Other genetic disorders imply a role for primary cilia in development as well. Katsanis and his group study Bardet-Biedl syndrome (BBS), a complex genetic disorder recently found to be ciliary in origin. Patients with BBS show multiple, seemingly unrelated defects, including increased tendencies toward obesity and diabetes, polydactyly (extra fingers or toes), retinal degeneration, kidney malformation, and situs inversus. These patients also have an increase in mental disorders, such as schizophrenia, depression, autism, and learning disorders. BBS is associated with eight distinct genetic loci in humans.
“A year and a half ago, I knew nothing about cilia,” says Katsanis. Then his group cloned the BBS8 gene, which they found was homologous to a prokaryotic protein domain known as pilF. PilF is involved in the formation of pili, finger-like appendages of bacteria. Based on this clue, they localized the BBS8 gene product to the basal body, the structure connecting the cilium to the cell body. They and others have now established that the other seven BBS genes also encode proteins involved in ciliary function or biogenesis. "All the pieces fell into place,” he says, once they recognized the connection with ciliary dysfunction.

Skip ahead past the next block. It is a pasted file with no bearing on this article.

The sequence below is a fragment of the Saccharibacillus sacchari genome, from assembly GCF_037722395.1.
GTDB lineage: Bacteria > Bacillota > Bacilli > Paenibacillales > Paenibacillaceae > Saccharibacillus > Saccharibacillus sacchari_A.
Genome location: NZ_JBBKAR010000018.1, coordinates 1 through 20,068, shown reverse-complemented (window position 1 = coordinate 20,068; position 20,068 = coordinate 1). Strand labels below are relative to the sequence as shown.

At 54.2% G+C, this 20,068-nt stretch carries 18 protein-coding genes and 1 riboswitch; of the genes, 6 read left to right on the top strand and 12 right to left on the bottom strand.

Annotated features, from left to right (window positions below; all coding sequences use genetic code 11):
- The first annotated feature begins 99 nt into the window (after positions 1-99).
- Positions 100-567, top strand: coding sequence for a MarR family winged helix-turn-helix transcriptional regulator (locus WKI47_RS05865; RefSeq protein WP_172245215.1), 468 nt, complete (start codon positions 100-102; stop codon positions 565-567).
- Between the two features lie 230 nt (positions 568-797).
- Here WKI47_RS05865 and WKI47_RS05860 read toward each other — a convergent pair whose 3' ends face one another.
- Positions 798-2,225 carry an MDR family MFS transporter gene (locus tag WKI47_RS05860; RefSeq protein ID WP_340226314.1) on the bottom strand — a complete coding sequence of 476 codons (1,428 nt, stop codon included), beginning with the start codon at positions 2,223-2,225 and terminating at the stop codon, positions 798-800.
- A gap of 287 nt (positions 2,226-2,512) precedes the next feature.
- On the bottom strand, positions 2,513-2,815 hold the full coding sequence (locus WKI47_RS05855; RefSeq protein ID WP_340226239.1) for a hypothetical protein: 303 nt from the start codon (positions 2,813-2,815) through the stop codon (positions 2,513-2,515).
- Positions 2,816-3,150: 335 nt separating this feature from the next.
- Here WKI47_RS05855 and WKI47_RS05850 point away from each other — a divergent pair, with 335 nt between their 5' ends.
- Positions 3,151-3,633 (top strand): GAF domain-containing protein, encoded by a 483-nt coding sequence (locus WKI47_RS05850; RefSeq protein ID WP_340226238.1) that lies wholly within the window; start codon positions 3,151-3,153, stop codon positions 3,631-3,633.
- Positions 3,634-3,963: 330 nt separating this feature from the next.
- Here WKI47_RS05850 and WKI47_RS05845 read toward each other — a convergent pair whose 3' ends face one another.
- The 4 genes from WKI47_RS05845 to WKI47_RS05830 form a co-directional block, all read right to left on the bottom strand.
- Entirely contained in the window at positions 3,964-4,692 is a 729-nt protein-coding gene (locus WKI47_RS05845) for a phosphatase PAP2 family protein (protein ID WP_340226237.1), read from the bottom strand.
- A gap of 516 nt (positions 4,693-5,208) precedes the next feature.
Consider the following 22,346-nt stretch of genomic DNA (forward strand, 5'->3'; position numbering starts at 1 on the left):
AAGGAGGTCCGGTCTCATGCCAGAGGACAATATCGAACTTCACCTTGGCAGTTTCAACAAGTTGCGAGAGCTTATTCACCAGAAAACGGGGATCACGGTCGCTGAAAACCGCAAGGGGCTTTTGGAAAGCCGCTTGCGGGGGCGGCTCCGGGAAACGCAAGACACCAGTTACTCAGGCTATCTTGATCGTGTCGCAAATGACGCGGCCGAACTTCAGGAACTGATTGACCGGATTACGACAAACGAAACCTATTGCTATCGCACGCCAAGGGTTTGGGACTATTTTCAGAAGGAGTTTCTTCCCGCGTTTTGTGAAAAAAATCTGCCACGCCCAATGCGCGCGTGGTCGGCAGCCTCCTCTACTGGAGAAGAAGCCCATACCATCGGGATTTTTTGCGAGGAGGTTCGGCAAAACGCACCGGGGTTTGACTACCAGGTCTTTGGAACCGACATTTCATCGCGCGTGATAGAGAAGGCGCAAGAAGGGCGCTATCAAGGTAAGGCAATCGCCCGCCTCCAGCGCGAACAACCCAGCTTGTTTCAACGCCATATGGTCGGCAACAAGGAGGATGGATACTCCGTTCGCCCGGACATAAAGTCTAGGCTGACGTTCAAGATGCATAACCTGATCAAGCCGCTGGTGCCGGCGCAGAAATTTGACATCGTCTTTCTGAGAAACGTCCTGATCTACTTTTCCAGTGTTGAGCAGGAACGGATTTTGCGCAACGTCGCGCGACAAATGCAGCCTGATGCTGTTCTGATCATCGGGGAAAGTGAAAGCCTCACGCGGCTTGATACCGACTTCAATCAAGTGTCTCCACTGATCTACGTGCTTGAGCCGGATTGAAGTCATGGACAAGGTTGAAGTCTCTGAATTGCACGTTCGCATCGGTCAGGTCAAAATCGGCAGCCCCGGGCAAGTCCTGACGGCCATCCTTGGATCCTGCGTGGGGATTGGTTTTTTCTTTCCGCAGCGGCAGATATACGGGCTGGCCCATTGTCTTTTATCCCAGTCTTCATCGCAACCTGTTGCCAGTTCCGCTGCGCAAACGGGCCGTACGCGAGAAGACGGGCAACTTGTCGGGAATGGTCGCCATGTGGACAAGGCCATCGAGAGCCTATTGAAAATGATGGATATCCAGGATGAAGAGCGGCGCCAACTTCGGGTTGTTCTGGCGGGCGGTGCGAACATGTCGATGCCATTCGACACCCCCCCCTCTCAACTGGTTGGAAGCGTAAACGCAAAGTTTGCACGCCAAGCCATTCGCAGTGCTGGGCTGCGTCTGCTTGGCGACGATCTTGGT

But the implications go beyond this very rare disease. Katsanis emphasizes that the study of BBS has identified a specific cellular defect whose role can now be investigated in more common conditions. “We are studying BBS because it is multisystemic, hitting essentially every system in the human body,” says Katsanis. “The same principles are going to be applicable to some experimentally intractable systems, such as diabetes, obesity, and schizophrenia.”
The connection between primary cilia and disorders such as obesity is only a matter of speculation for now. Katsanis suggests that a predisposition to gain weight might be caused by ciliary defects in some specific organ. He points out that this organ could be the brain. Obesity might be a “neurodevelopment issue, caused by changes in the wiring of the hypothalamus,” he says. Such changes might prevent proper operation of the feedback loop leading to satiation, for example.
The idea that primary cilia might affect brain development is supported by the observation that nearly all brain neurons possess a primary cilium on their cell bodies. He and others have detected changes in brain development in mice with ciliary dysfunction. The prevalence of mental disorders in patients with BBS also lends support. And recent studies show that primary cilia on some neurons carry serotonin and somatostatin receptors, potential pathways for developmental signals.
A cellular antenna
Clearly, ciliary dysfunction can have profound effects on development in complex organisms. Researchers are now looking at cilia with known functions to get clues as to how primary cilia might be involved in development. They are focusing on the fact that many cilia are involved in sensory functions.
In vertebrates, “Cilia are critical for sensory perception; we see, smell, and hear with cilia,” says William Snell, who studies the sensory role of the flagellum in Chlamydomonas. Retinal cells contain modified primary cilia, which explains why retinal degeneration develops in some patients with BBS and PCD.